The scientists concluded that genetically modified crops and chemical agriculture had failed to show much promise in feeding the world. They won’t be a big part of the solution. Instead, tomorrow’s agriculture will need to be much more regionally controlled and locally adapted, and will need a diversity of approaches to meet the challenges of climate change and resource scarcity. The result is a farming system that uses water frugally, sequesters carbon, and doesn’t require external inputs.
A study by the Union of Concerned Scientists called Failure to Yield found that genetically modified crops have not delivered on increased yields. In fact, nearly all of the gains in yields over the last two decades can be attributed to other practices. Vast tracts of rainforest are indeed being cut down to plant commodity crops, particularly soy. This deforestation isn’t happening because the varieties are old, unimproved, and not intensive. These are acres of chemically farmed, genetically modified crops.
The IAASTD concluded that if we want to feed the world, we need regional ownership and control, locally adapted varieties and practices, and farmers to grow for subsistence and local markets—and we don’t need export commodities.
“So,” I said to the institutional investors, “I’ve got good news, and I’ve got bad news.” The good news is that feeding the world in 2050 is completely possible; these solutions are within reach. The bad news is that there isn’t a ton of money to be made by a small number of companies in doing it. You can make money investing in technology and putting great gobs of capital into rural land that currently doesn’t have it, but you will likely be exacerbating climate change and global hunger, not fixing it.”
This, of course, gets to the heart of what it means to help.
When I was a little boy, my dad was building a tool shed in our back yard. It looked like fun, and I had always wanted to use a hammer. I wandered out to help him as he sawed a two-by-four. I picked up a hammer and some nails and started pounding them, without any particular plan, into a piece of wood. My dad looked over at me and said, “Josh. Tell me, what are you doing?” “I’m helping.” I responded, completely sincerely. He gently explained to me that if you want to help, first you have to ask the people you want to help what they need. In this case, he told me, he could really use someone to sit on the sawhorse to hold down the piece of wood he was trying to saw, so it didn’t bounce all over the place. When I protested that that wasn’t nearly as fun as pounding nails, he agreed with me.
“You are welcome to pound nails into that board,” he explained. “Just don’t pretend you are helping me build this shed.” Yes, global hunger is a market opportunity; some corporations will make money treating it as such. But it in so doing they are about as likely to end hunger as seven-year-old me was to build a shed by pounding nails into a piece of plywood.
Save the Planet: Eat More Beef
By LISA ABEND
Grass feeding required Cattle on this Hardwick, Mass., farm grow not
on feedlots but in pastures, where their grazing helps keep carbon
dioxide in the ground
On a farm in coastal Maine, a barn is going up. Right now it’s little
more than a concrete slab and some wooden beams, but when it’s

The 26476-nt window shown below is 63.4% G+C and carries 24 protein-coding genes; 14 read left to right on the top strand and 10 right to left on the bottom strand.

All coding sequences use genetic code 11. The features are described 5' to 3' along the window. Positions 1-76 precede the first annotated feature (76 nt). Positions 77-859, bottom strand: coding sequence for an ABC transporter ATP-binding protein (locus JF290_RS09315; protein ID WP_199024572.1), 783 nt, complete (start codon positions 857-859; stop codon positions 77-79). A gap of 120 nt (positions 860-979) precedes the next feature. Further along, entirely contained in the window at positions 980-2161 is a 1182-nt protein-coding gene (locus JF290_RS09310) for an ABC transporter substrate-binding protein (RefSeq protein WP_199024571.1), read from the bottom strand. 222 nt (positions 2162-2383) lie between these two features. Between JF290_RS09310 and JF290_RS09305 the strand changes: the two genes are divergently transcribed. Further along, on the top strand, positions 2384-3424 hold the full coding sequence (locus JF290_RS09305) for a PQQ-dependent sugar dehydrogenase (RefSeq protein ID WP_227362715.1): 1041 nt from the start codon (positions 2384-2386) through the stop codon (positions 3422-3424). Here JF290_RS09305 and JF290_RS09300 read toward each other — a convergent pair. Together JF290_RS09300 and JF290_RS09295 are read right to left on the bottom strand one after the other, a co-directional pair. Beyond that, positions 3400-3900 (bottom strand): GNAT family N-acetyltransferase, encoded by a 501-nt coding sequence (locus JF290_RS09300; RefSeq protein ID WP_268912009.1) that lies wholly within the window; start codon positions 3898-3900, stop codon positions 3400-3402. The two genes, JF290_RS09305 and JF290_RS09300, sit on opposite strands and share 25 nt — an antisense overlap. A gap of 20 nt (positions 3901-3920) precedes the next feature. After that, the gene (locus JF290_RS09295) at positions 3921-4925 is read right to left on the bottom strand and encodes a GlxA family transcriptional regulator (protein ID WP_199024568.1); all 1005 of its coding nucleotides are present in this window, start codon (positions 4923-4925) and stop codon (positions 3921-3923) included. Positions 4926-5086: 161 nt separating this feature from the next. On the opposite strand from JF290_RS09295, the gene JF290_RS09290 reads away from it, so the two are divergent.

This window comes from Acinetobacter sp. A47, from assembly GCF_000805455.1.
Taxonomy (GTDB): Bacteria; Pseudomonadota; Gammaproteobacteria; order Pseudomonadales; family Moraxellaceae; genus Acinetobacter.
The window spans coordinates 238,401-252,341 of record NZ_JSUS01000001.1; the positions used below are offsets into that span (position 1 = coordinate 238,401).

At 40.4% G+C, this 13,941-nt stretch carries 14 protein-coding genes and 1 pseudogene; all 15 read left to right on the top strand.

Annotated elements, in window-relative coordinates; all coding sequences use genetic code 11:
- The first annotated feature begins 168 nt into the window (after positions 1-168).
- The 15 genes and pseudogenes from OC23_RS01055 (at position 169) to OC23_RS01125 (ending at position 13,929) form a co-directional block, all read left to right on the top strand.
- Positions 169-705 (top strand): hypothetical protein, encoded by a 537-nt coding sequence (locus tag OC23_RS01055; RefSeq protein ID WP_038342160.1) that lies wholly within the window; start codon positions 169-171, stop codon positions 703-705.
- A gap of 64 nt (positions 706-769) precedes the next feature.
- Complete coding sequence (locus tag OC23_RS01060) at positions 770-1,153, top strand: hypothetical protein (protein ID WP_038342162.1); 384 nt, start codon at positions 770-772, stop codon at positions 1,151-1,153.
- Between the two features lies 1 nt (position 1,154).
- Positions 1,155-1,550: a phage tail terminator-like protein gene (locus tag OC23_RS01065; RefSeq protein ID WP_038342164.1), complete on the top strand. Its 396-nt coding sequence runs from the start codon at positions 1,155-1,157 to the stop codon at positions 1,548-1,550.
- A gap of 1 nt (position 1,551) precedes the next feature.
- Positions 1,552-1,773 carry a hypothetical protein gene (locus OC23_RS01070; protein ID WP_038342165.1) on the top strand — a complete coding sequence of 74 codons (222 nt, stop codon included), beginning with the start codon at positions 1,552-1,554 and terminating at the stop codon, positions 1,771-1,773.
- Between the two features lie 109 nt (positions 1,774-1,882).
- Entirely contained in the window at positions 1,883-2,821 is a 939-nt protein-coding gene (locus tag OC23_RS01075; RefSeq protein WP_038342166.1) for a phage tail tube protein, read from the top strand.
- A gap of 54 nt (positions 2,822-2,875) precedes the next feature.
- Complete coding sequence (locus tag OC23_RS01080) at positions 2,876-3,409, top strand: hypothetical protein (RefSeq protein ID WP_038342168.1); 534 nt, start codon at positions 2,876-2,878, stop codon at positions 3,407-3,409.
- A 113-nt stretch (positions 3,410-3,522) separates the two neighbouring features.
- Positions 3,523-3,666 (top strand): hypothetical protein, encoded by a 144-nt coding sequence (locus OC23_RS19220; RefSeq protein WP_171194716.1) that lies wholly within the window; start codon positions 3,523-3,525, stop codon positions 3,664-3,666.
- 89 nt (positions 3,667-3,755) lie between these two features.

finished, the barn will provide winter shelter for up to six cows and
a few head of sheep. None of this would be remarkable if it weren’t
for the fact that the people building the barn are two of the most
highly regarded organic-vegetable farmers in the country: Eliot
Coleman wrote the bible of organic farming, The New Organic Grower,
and Barbara Damrosch is the Washington Post’s gardening columnist. At
a time when a growing number of environmental activists are calling
for an end to eating meat, this veggie-centric power couple is
beginning to raise it. “Why?” asks Coleman, tromping through the mud
on his way toward a greenhouse bursting with December turnips.
“Because I care about the fate of the planet.”
Ever since the U.N. Food and Agriculture Organization released a 2006
report that attributed 18% of the world’s man-made greenhouse-gas
emissions to livestock – more, the report noted, than what’s produced
by transportation – livestock has taken an increasingly hard rap. At
first, it was just vegetarian groups that used the U.N.’s findings as
evidence for the superiority of an all-plant diet. But since then, a
broader range of environmentalists has taken up the cause. At a
recent European Parliament hearing titled “Global Warming and Food
Policy: Less Meat=Less Heat,” Rajendra Pachauri, chairman of the
Intergovernmental Panel on Climate Change, argued that reducing meat
consumption is a “simple, effective and short-term delivery measure
in which everybody could contribute” to emissions reductions.
And of all the animals that humans eat, none are held more
responsible for climate change than the ones that moo. Cows not only
consume more energy-intensive feed than other livestock; they also
produce more methane – a powerful greenhouse gas – than other animals
do. “If your primary concern is to curb emissions, you shouldn’t be
eating beef,” says Nathan Pelletier, an ecological economist at
Dalhousie University in Halifax, N.S., noting that cows produce 13 to
30 lb. of carbon dioxide per pound of meat.
So how can Coleman and Damrosch believe that adding livestock to
their farm will help the planet? Cattleman Ridge Shinn has the
answer. On a wintry Saturday at his farm in Hardwick, Mass., he is
out in his pastures encouraging a herd of plump Devon cows to move to